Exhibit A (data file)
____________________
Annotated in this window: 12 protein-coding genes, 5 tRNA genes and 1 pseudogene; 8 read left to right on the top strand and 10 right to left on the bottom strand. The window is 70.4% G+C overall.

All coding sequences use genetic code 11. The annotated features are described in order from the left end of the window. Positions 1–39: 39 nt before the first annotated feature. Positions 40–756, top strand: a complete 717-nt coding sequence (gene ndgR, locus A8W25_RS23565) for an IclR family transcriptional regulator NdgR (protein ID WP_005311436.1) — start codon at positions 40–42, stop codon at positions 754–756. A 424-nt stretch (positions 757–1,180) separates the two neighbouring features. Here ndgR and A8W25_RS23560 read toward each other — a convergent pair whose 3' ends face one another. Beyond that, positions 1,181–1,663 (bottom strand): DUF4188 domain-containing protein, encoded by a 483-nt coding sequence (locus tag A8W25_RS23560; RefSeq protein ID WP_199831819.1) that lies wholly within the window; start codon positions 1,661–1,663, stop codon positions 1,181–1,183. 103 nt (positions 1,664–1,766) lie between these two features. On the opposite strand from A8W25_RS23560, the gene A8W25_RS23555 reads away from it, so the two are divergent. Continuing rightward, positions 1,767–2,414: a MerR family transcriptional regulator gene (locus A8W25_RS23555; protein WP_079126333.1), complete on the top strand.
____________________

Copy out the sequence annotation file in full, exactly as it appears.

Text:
Annotated in this window: 12 protein-coding genes, 5 tRNA genes and 1 pseudogene; 8 read left to right on the top strand and 10 right to left on the bottom strand. The window is 70.4% G+C overall.

All coding sequences use genetic code 11. The annotated features are described in order from the left end of the window. Positions 1–39: 39 nt before the first annotated feature. Positions 40–756, top strand: a complete 717-nt coding sequence (gene ndgR, locus A8W25_RS23565) for an IclR family transcriptional regulator NdgR (protein ID WP_005311436.1) — start codon at positions 40–42, stop codon at positions 754–756. A 424-nt stretch (positions 757–1,180) separates the two neighbouring features. Here ndgR and A8W25_RS23560 read toward each other — a convergent pair whose 3' ends face one another. Beyond that, positions 1,181–1,663 (bottom strand): DUF4188 domain-containing protein, encoded by a 483-nt coding sequence (locus tag A8W25_RS23560; RefSeq protein ID WP_199831819.1) that lies wholly within the window; start codon positions 1,661–1,663, stop codon positions 1,181–1,183. 103 nt (positions 1,664–1,766) lie between these two features. On the opposite strand from A8W25_RS23560, the gene A8W25_RS23555 reads away from it, so the two are divergent. Continuing rightward, positions 1,767–2,414: a MerR family transcriptional regulator gene (locus A8W25_RS23555; protein WP_079126333.1), complete on the top strand.